Friday, October 11

Today is Friday, October 11, the 284th day of 2013. There are 81 days left in the year.

Highlights in history on this date:

1531 – Swiss Catholics defeat Protestants at Battle of Kappel, and the Protestant leader Huldrych Zwingli is killed.

1776 – The first naval battle of Lake Champlain is fought during the American Revolution.

1779 – Polish nobleman Casimir Pulaski is killed fighting for American independence at battle of Savannah, Georgia.

1797 – Dutch fleet is defeated by British off Camperdown, Holland.

1811 – The first steam-powered ferryboat, the Juliana, is put into operation in the United States between New York City and Hoboken, New Jersey.

1828 – Russians occupy Varna, now in Bulgaria, in war against Turkey.

1890 – The Daughters of the American Revolution, a nonprofit organization for the descendants of individuals who aided in achieving American independence, is founded in Washington, D.C.

1899 – The Boer War begins in South Africa, with Transvaal and the Orange Free State attacking the British.

1933 – Latin American countries sign Rio de Janeiro nonaggression pact.

1942 – World War II Battle of Cape Esperance begins in the Solomon Islands, resulting in an American victory over the Japanese.

1946 – Roman Catholic Archbishop Aloysius Stepinatz of Yugoslavia is convicted on charges of provoking racial hatred and of forcibly converting Serbs to Catholicism.

1954 – Russia announces it will end its 10-year occupation of Port Arthur by June 1955 and give Communist China sole authority over the Manchurian naval base.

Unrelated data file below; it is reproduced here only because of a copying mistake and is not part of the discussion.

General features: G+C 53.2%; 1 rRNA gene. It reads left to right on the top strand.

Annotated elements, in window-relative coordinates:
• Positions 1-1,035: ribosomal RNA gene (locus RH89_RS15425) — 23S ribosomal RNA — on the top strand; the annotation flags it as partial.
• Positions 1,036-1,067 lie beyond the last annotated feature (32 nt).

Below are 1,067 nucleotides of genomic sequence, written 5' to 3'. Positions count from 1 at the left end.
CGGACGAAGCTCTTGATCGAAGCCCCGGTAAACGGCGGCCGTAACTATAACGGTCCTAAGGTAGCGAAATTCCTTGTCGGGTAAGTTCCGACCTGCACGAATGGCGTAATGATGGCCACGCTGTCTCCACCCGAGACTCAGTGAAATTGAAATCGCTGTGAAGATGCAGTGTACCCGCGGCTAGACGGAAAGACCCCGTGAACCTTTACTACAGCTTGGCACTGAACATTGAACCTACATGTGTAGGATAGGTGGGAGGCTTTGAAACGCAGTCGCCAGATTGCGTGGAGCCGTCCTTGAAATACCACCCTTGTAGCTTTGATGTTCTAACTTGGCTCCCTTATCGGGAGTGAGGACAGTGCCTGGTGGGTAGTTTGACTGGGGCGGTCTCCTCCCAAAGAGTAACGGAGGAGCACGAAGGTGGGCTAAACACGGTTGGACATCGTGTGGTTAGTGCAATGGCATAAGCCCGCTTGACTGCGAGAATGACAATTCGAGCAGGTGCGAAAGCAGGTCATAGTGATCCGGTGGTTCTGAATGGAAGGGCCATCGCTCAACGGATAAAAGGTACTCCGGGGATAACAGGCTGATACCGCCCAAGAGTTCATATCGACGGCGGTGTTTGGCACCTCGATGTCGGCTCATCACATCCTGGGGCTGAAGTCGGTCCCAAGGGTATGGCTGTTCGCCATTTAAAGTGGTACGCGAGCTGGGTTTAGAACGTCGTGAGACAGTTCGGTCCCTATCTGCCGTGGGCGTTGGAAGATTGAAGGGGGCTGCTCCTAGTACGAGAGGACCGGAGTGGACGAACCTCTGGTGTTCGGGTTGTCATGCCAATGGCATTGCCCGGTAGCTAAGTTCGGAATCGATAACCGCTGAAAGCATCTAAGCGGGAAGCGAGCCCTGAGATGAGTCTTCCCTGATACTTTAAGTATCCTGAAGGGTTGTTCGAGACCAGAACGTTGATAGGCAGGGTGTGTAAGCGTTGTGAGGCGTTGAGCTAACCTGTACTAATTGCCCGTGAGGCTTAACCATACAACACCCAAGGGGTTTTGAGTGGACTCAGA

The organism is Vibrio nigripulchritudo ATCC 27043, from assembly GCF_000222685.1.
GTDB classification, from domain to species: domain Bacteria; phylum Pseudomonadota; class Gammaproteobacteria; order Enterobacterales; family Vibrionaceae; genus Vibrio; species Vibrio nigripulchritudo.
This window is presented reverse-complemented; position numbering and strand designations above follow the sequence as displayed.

1958 – The American lunar probe Pioneer 1 is launched; but fails to go as far as planned, falling back to Earth, and burning up in the atmosphere.

1963 – United Nations condemns repression in South Africa by 106-1 vote.

1968 – Apollo 7, the first manned Apollo mission, is launched; a cyclone that struck Bay of Bengal in India leaves half a million people homeless.

1980 – Police in India’s southernmost state, Tamil Nadu, kill 12 members of the Naxalites, a Maoist extremist group committed to violent confrontation with government authorities.

1984 – Space shuttle Challenger astronaut Kathy Sullivan becomes the first American woman to walk in space.

1987 – Indian peacekeeping troops, using artillery and mortars, kill more than 120 Tamil rebels on Jaffna peninsula in Sri Lanka.

1992 – Voters in Lebanon’s Kesrouan district elect five deputies, completing the country’s first parliamentary elections in 20 years. But its legitimacy is eroded with most of the country’s Christians boycotting the vote.

1993 – U.S. President Bill Clinton defends his administration’s foreign policy and assails efforts by members of Congress to limit the president’s authority to commit U.S. armed forces to peacekeeping efforts in foreign countries.

1996 – American military forces begin withdrawing from Bosnia.

1997 – Police in Germany arrest some 200 leftists and neo-Nazis to prevent clashes at a banned “chaos day” demonstration organized by right-wing radicals.